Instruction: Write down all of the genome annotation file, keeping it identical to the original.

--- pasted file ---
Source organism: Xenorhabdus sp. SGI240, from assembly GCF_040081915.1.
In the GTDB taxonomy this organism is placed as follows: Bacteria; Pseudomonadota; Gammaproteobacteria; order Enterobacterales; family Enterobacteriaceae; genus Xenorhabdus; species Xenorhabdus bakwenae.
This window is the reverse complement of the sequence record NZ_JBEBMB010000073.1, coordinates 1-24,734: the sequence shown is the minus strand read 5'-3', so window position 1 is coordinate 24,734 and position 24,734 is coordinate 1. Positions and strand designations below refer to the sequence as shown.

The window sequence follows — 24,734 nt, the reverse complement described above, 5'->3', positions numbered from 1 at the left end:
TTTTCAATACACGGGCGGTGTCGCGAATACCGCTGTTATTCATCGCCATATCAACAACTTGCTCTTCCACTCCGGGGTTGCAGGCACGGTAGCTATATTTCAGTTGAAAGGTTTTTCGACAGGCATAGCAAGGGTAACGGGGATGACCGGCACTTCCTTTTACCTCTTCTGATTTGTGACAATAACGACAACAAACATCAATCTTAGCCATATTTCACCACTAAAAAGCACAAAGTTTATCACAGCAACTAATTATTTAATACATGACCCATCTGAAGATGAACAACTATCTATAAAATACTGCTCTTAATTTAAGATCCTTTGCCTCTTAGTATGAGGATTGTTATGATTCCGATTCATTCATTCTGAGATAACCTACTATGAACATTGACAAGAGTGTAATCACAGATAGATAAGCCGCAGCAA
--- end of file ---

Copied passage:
Source organism: Xenorhabdus sp. SGI240, from assembly GCF_040081915.1.
In the GTDB taxonomy this organism is placed as follows: Bacteria; Pseudomonadota; Gammaproteobacteria; order Enterobacterales; family Enterobacteriaceae; genus Xenorhabdus; species Xenorhabdus bakwenae.
This window is the reverse complement of the sequence record NZ_JBEBMB010000073.1, coordinates 1-24,734: the sequence shown is the minus strand read 5'-3', so window position 1 is coordinate 24,734 and position 24,734 is coordinate 1. Positions and strand designations below refer to the sequence as shown.

The window sequence follows — 24,734 nt, the reverse complement described above, 5'->3', positions numbered from 1 at the left end:
TTTTCAATACACGGGCGGTGTCGCGAATACCGCTGTTATTCATCGCCATATCAACAACTTGCTCTTCCACTCCGGGGTTGCAGGCACGGTAGCTATATTTCAGTTGAAAGGTTTTTCGACAGGCATAGCAAGGGTAACGGGGATGACCGGCACTTCCTTTTACCTCTTCTGATTTGTGACAATAACGACAACAAACATCAATCTTAGCCATATTTCACCACTAAAAAGCACAAAGTTTATCACAGCAACTAATTATTTAATACATGACCCATCTGAAGATGAACAACTATCTATAAAATACTGCTCTTAATTTAAGATCCTTTGCCTCTTAGTATGAGGATTGTTATGATTCCGATTCATTCATTCTGAGATAACCTACTATGAACATTGACAAGAGTGTAATCACAGATAGATAAGCCGCAGCAA